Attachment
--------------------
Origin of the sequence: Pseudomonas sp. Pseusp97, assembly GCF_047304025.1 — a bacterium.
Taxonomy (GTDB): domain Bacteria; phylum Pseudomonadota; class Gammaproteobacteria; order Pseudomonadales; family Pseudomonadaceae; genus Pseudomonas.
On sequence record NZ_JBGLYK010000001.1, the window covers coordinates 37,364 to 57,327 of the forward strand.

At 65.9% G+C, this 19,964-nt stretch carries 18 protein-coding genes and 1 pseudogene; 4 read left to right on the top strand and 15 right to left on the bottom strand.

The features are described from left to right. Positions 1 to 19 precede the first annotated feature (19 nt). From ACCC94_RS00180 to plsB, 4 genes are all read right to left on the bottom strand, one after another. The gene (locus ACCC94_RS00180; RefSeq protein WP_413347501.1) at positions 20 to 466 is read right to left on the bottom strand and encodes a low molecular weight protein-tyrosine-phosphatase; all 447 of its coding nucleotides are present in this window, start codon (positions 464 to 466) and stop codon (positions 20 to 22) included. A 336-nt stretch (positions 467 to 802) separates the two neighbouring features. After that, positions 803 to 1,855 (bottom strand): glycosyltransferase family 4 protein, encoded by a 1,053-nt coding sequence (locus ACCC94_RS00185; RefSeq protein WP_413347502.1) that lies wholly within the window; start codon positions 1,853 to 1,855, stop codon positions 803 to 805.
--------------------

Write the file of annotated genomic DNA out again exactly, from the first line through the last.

Origin of the sequence: Pseudomonas sp. Pseusp97, assembly GCF_047304025.1 — a bacterium.
Taxonomy (GTDB): domain Bacteria; phylum Pseudomonadota; class Gammaproteobacteria; order Pseudomonadales; family Pseudomonadaceae; genus Pseudomonas.
On sequence record NZ_JBGLYK010000001.1, the window covers coordinates 37,364 to 57,327 of the forward strand.

At 65.9% G+C, this 19,964-nt stretch carries 18 protein-coding genes and 1 pseudogene; 4 read left to right on the top strand and 15 right to left on the bottom strand.

The features are described from left to right. Positions 1 to 19 precede the first annotated feature (19 nt). From ACCC94_RS00180 to plsB, 4 genes are all read right to left on the bottom strand, one after another. The gene (locus ACCC94_RS00180; RefSeq protein WP_413347501.1) at positions 20 to 466 is read right to left on the bottom strand and encodes a low molecular weight protein-tyrosine-phosphatase; all 447 of its coding nucleotides are present in this window, start codon (positions 464 to 466) and stop codon (positions 20 to 22) included. A 336-nt stretch (positions 467 to 802) separates the two neighbouring features. After that, positions 803 to 1,855 (bottom strand): glycosyltransferase family 4 protein, encoded by a 1,053-nt coding sequence (locus ACCC94_RS00185; RefSeq protein WP_413347502.1) that lies wholly within the window; start codon positions 1,853 to 1,855, stop codon positions 803 to 805.